Engine Size: 1.8
Refrigerant Type: R134A
Ambient Temp: 70
Pressure Low: 25-45
Pressure High: 135-120
Country of Origin: United States
I have a 2005 Toyota Corolla which is having problems cooling in 65-80 degree weather. If the Temp is over 85 degrees it works awesome or if the engine is idling. Here is what happening. The outlet temp varies from 43 to a few degrees cooler then what outside temp is and does this cycle over and over. I evacuated the systems and added proper amount of r134a in the system. It was missing about 1.5 oz. It was able to hold a vacuum for 30 minutes added what the service manual requested for oil and type.
I have been doing some research on this Toyota model seems to have some problems with the expansion valve. The valve is around 50 online the only problem is it is hard to replace. Does this sound like a bad expansion valve? Or a different problems. It should be up in the lower 70s this week and can give you a high pressure read out if needed then.
How do you test the expansion valve?
Unless you've flushed or replaced parts of the system, oil should not be added. You probably have too much oil now. Just recovering or evacuating the refrigerant doesn't remove much if any oil.
When it is not cooling, check if the compressor is still engaged, and if it is, measure the pressures. If this problem occurs only while driving, you'd need to tape the gauges to the windshield or run the hoses through the side window to inside the car so you can watch pressures during a test drive. Have someone else drive while you observe the gauges. With an intermittent problem, tests are only meaningful if done while the problem is occurring.
Is there a way to test expansion valve? I am wondering if that might be a problem? It been a two year problem and it is starting to get wrost this spring for what ever rason.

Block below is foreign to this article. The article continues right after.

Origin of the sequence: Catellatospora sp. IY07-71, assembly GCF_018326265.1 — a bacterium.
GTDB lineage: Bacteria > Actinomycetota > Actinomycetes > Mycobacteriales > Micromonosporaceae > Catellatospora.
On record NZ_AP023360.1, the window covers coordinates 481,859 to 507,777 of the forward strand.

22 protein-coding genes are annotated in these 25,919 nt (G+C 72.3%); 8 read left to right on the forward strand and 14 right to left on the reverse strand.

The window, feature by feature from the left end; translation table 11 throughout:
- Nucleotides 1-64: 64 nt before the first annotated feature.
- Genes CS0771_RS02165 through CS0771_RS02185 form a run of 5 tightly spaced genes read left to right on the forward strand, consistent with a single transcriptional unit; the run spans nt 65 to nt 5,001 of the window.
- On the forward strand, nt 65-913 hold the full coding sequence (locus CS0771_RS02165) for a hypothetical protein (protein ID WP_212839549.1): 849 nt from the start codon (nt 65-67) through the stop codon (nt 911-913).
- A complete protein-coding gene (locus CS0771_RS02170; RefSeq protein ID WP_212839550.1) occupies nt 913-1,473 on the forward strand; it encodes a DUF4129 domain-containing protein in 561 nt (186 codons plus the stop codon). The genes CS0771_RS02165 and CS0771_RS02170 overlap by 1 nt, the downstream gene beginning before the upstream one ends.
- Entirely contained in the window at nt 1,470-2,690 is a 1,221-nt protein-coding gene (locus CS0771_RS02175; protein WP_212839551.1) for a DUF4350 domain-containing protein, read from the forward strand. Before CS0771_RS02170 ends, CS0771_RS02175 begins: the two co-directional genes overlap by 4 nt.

The problem happens when the compressor is not engaged. I turned the fan speed to ÃÂ¾ high and the compressor disengages. The high side starts going down from 130-to about 115-120. I stop filling cool air when the low side hits 35, but the compressor does not in engage for about another 15 seconds when it hits 45 on the low side which seem to take a long time. When the compressor engages it pulls the low side down to 20 psi for a sec then it slowly goes up to about 25-27. Also I put my ear to the lines when the on the low side and it sounds like it is flowing though the pipe after the compressor disengages, but when it gets close to 35 Ã¢ÂÂ5 secsÃ¢ÂÂ the flow sounds really slow. I donÃ¢ÂÂt know if there is a dryer on this system but I think something is slowing the flow. The pressure on the high side is low because it was 70 with 25 % humidity. The high side port is after the evaporator so I donÃ¢ÂÂt think it is the evaporator. If I bring the rpms up to 2200 which is drive speed the problem happens when the fan is on high as well.
This was the same problem I had before pulling a vacuum with higher pressure but it was 80 that day.
If the compressor stops, it's not the expansion valve. Obviously, with the compressor stopped you're not going to get cold air. This would appear to be an electrical problem or possibly the clutch gap (though that usually is worse in hot weather).
It normally takes a long time for pressures to equalize on a TXV system. As soon as the compressor stops the valve should fully close.
The compressor engages fine but turns off and on under low cooling needs normal about 30 secs on and 30 secs off. Example cool outside or lower fan setting or engine at driving speeds and under 80F. I was thinking this was normal for the compressor to do this under low cool needs or am I wrong? Where should I be looking?
The said problem happens only when the compressor is off. Seems like it need to turn back on when low side get close to 35 psi but doesnÃ¢ÂÂt turn on until about 45 psi. What does tell the compressor to turn off and on under low cooling needs?
TXV systems that cycle are controlled by temperature not pressure. There should be a temperature sensor on the evaporator. Being a 2005 model, there's bound to be at least one computer involved.
First though I'd check if the clutch is getting power when it is not engaged but it should be. If so it might just be the clutch gap.
Edited: Sun April 25, 2010 at 8:20 PM by mk378
Turn on right away when power is provided.
Went ahead and bypassed the relay and stayed on the whole time problem went away stayed cold the whole time. It is looking like it is the Temperature sensor. Is there away to test this?
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